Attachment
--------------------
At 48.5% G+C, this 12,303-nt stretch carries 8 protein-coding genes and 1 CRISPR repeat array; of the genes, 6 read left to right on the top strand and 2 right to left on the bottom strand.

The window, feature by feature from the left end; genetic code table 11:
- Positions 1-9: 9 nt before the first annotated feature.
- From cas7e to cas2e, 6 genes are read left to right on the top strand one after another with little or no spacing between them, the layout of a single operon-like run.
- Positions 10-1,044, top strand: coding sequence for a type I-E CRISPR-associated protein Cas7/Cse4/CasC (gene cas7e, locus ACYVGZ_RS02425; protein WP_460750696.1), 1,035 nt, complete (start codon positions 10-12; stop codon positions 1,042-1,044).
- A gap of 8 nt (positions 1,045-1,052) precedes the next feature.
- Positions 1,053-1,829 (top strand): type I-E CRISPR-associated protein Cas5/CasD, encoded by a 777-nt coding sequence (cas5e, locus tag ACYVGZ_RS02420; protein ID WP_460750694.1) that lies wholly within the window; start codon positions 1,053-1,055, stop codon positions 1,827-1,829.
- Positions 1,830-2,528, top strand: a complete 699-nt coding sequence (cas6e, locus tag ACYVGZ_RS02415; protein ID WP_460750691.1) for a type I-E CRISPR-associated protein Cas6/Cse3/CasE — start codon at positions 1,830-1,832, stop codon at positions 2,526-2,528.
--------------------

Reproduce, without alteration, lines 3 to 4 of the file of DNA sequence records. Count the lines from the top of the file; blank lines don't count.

- Positions 1-9: 9 nt before the first annotated feature.
- From cas7e to cas2e, 6 genes are read left to right on the top strand one after another with little or no spacing between them, the layout of a single operon-like run.